October 27 2023

How Did You Go Bankrupt?

“How did you go bankrupt? Two ways. Gradually, then suddenly.” – Ernest Hemingway

The transmission of credit austerity through higher rates has been very slow. All the more than (a) households and corporates had been gorging on cheaper credit prior to rate hikes, and (b) economic growth remained super-charged by a combination of strong economic stimulus and pent-up demand, to this very day.

Borrowing at high rates does not make sense, unless you need to. As always, borrowers with lower credit quality get hit first.

According to Fitch, delinquency on subprime auto loans has just surpassed 2020 level, setting itself at a 30-year high, with 6% of borrowers at least 60 days behind on their car loans.

Elsewhere in leveraged loans, instruments are mostly on variable rates, and are resetting higher. As a result, interest charges increased following the rate hikes., and interest cover ratios are becoming thinner. Moody’s estimates that 62% of issuers will be below 1x by Dec23.

In the meantime, credit quality has been deteriorating as a function of slower growth for smaller businesses. In leveraged loans, the lower-rated category of B-rated loans now represents 65% of the market, highest in 10 years 🤯

A voracious appetite for higher yields in private credit had propelled issuance in a low-interest environment. Leveraged loans issuance was almost on a par with investment grade bond issuance from 2012 to 2022. Loans structured at the top of the market, are likely to become non-performing and be restructured.

On average though things look artificially under control, default rates remain low, and leverage metrics look good. According to Oaktree “The average debt-to-EBITDA ratio for U.S. leveraged credit was around 4.0x at the end of the second quarter, down from a high of 6.5x in 4Q20 and just under 5.0x in 4Q19. While average interest coverage ratios have deteriorated over the last year, the current levels – 5.3x for U.S. high yield bonds and 4.5x for U.S. leveraged loans – aren’t sounding alarm bells”.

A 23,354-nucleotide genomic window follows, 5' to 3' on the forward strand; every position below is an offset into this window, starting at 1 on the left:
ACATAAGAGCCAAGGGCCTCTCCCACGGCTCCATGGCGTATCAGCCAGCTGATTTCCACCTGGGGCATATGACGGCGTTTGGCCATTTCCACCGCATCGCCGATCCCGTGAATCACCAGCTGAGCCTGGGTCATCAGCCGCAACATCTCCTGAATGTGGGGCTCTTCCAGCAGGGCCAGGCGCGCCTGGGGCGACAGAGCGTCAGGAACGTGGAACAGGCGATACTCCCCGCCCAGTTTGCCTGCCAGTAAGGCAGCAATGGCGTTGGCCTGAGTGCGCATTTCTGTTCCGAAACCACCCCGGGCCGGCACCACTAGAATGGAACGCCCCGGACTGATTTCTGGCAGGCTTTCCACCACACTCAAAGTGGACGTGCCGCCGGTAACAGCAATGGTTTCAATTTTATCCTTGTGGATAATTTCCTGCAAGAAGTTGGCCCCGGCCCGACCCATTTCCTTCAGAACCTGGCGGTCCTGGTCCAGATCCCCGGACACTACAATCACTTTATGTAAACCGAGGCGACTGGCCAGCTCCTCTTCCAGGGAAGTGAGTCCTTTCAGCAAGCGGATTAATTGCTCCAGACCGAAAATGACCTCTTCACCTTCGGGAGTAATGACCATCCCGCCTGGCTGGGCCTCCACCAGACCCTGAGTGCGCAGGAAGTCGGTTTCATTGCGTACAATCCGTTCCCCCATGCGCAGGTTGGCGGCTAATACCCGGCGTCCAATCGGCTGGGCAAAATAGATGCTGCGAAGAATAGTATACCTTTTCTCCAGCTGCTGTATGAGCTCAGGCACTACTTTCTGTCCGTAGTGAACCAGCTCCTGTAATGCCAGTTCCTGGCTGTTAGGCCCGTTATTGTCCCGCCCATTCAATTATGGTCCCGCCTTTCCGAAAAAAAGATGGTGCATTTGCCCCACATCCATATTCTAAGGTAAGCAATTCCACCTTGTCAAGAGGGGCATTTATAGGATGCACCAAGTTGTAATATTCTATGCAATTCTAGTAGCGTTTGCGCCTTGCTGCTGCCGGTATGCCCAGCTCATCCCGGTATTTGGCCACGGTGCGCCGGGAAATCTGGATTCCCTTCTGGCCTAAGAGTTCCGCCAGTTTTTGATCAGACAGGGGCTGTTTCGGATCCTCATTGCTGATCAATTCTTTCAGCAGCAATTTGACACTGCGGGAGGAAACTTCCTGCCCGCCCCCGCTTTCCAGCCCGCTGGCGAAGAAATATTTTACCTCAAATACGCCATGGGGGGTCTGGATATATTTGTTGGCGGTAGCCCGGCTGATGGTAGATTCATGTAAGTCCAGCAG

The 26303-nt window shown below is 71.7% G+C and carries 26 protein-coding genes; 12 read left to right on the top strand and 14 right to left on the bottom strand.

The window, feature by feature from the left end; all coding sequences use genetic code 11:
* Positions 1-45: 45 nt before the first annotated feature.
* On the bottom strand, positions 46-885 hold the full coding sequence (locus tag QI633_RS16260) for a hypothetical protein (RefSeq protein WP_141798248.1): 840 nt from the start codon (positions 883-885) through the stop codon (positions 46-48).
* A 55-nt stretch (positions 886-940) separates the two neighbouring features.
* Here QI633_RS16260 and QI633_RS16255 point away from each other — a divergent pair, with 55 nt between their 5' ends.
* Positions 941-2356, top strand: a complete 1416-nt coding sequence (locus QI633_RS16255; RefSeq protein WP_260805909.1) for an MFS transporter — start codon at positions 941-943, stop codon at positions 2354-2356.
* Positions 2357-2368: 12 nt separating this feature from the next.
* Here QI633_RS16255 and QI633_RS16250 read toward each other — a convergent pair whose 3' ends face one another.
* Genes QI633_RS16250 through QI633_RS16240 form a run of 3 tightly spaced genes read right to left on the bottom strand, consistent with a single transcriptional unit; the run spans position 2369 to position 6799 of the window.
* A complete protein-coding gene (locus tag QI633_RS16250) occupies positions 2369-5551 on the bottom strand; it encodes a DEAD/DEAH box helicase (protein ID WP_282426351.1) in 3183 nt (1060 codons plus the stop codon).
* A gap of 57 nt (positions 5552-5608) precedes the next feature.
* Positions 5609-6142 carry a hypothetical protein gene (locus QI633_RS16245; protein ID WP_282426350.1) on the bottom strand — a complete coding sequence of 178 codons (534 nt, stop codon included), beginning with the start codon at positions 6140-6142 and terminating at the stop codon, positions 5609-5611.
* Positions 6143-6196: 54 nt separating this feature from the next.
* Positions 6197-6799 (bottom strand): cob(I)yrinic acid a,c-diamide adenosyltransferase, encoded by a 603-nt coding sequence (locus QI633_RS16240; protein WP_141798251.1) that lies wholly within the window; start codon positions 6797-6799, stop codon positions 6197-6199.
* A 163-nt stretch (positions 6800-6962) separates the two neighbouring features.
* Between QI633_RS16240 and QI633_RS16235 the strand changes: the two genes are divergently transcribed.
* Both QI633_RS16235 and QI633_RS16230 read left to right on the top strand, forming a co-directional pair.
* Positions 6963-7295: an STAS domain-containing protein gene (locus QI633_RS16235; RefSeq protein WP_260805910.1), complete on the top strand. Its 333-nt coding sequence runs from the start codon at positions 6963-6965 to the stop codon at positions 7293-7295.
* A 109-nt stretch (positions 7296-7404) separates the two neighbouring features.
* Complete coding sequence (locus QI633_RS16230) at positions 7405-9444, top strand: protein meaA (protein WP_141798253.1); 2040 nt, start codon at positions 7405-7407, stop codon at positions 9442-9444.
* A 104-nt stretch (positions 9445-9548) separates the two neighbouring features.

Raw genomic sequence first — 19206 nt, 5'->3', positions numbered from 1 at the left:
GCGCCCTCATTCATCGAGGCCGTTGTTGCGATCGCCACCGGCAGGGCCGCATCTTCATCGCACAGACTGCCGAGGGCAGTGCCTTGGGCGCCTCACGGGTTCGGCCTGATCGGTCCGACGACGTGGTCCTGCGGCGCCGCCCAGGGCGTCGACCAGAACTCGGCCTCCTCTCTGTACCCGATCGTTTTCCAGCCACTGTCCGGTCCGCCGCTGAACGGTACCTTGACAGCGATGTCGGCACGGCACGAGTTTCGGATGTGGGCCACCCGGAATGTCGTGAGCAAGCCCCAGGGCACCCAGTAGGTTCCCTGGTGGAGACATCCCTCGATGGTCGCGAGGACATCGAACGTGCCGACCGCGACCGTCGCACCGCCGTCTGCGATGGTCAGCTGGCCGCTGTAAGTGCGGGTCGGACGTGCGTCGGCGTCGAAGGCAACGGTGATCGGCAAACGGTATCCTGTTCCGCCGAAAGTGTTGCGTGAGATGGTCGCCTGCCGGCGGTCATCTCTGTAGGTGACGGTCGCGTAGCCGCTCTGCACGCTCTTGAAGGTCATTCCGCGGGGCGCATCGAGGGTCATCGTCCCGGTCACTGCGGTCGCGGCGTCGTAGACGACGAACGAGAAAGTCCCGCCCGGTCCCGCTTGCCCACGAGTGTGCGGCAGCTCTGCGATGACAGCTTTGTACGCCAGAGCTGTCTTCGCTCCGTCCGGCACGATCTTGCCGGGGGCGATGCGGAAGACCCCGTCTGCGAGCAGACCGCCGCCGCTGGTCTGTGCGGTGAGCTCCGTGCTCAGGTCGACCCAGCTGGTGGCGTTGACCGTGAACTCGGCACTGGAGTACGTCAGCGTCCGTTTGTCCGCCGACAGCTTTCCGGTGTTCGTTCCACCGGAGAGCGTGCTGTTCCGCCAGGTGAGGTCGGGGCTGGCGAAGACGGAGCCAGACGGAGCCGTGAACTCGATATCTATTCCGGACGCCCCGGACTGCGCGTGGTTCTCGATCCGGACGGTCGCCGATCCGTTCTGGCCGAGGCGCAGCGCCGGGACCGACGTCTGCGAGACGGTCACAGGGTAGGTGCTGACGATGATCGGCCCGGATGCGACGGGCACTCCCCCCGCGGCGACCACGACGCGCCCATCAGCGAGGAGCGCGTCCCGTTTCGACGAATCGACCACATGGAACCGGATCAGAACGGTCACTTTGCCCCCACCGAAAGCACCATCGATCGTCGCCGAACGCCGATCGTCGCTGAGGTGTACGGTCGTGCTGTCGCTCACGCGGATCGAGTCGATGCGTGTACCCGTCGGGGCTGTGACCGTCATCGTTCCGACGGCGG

Remember though the story from Oaktree’s boss Howard Marks himself of “a 6ft man drowning in a river that was 5ft-deep on average”. 🫠

There are reasons to believe that the contamination will spread. Rates continue to be high, global economy is softer, and refinancing wall is coming for most corporates in 2024, notably on leveraged loans🧱

How bad this will hit consumers is a function of their savings, the sturdiness of the job market, and the stabilization of inflation. So far, so good according to data this week, still pointing to low employment claims and core PCE price at 2.5%.

Clearly, savings have been tapped into to finance the latest consumer binge. The Sep23 personal savings rate as % of disposal income dropped to 3.4%, flirting with the 6-year lows.

What’s next?
Private credit is likely to go through a restructuring phase, asking for looser covenants to navigate a tenser environment.

Riskier deals have been pushed out to the leveraged loan market, and high yield bond credits look that they have at least priced in higher rates, while spreads remain ~100bps tighter than long-term average. On balance, I’d stay away from old vintage private credit funds, and only allocate to new deals with sounder metrics.

I think the capital markets is trying to find some value in rate-sensitive sectors, including high yield, as it is sensing the end of the hawkish Fed policy. Utilities, real estate have been heavily sold off, and look ripe for a come back. I am less decisive on banks, which trade at pre-covid levels. They’ll remain sensitive to further credit deterioration, despite having provisioned accordingly so far. Tighter policy-driven capital constraints, as well as the unravelling of the US treasuries saga will continue to be tail end risks, in my view.

As for treasuries, the rate curve looks ready to de-invert. A mixed blessing for sure, as it catalyzes uncertainties on both Fed policy and economic strength. The rates-cession that we addressed last week has not finished to surprise us.

It is very likely that policy change will only follow a further deterioration in earnings and credit. Third quarter earnings confirmed that earnings have peaked and tempered forward expectations.

Despite the average suggesting that consumers are overall supporting a sturdy economic growth, the wind down has already started from the bottom, and will only accelerate. Rest assured though that some parts of the market have already priced it.

Stay safe out there !

About –

360 Advisory LLC is a Boston-based RIA managing investments